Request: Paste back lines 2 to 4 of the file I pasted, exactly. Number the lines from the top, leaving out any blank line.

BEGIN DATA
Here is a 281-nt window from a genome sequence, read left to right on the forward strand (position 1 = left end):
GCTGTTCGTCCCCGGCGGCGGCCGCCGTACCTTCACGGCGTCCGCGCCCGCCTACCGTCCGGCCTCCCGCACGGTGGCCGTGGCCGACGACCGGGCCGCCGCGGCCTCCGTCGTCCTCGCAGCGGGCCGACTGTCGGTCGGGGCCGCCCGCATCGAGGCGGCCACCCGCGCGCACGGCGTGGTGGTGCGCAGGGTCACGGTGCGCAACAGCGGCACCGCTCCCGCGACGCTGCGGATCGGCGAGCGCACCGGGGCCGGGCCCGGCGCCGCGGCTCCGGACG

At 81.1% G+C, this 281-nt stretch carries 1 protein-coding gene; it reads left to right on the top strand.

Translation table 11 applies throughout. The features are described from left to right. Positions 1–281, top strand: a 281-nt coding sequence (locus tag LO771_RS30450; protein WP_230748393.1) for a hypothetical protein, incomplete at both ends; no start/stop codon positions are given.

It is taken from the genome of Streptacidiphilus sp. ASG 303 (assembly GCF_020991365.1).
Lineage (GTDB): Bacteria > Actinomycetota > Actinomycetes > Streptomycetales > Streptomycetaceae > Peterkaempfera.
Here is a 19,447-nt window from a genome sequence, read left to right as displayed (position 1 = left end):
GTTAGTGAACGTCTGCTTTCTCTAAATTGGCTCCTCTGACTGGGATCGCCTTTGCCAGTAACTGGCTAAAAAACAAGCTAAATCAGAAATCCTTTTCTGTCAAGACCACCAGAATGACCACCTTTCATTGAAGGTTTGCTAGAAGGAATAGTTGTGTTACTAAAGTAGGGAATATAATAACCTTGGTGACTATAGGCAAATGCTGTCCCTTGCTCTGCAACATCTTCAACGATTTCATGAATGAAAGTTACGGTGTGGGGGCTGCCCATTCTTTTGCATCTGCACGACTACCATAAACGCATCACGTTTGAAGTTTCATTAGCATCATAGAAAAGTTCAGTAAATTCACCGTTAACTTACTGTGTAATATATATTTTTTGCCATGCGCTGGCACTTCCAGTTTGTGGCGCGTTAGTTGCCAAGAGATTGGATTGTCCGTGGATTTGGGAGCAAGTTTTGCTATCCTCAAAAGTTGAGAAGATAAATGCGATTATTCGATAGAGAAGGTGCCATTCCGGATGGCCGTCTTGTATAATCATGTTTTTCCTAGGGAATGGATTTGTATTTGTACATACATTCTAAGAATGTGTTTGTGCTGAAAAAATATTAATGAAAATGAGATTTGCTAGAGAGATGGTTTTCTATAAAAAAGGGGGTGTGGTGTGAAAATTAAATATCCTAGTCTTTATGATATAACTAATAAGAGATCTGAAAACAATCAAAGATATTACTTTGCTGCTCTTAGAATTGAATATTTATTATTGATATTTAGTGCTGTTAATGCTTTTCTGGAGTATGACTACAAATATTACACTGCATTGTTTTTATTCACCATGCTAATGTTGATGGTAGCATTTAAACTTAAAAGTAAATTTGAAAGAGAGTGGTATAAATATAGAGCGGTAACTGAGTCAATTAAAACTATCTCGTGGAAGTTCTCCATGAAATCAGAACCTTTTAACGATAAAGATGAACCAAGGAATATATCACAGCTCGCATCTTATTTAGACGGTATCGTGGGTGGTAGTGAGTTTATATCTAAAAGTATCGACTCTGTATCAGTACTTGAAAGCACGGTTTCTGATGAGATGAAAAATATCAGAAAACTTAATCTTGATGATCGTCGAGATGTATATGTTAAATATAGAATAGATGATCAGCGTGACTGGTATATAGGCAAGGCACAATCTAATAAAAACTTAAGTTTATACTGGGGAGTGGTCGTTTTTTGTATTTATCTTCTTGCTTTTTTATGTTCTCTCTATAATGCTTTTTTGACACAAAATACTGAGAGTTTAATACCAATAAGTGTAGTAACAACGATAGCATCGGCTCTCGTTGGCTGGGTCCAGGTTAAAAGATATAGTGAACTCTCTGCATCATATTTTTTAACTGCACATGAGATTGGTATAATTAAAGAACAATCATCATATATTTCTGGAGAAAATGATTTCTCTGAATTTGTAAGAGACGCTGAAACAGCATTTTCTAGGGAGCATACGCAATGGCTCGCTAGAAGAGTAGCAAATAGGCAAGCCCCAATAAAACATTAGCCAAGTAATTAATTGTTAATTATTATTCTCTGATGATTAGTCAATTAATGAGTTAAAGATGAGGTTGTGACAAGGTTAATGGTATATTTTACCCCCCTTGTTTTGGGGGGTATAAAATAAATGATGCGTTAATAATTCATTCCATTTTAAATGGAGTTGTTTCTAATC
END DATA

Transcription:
GCTGTTCGTCCCCGGCGGCGGCCGCCGTACCTTCACGGCGTCCGCGCCCGCCTACCGTCCGGCCTCCCGCACGGTGGCCGTGGCCGACGACCGGGCCGCCGCGGCCTCCGTCGTCCTCGCAGCGGGCCGACTGTCGGTCGGGGCCGCCCGCATCGAGGCGGCCACCCGCGCGCACGGCGTGGTGGTGCGCAGGGTCACGGTGCGCAACAGCGGCACCGCTCCCGCGACGCTGCGGATCGGCGAGCGCACCGGGGCCGGGCCCGGCGCCGCGGCTCCGGACG

At 81.1% G+C, this 281-nt stretch carries 1 protein-coding gene; it reads left to right on the top strand.

Translation table 11 applies throughout. The features are described from left to right. Positions 1–281, top strand: a 281-nt coding sequence (locus tag LO771_RS30450; protein WP_230748393.1) for a hypothetical protein, incomplete at both ends; no start/stop codon positions are given.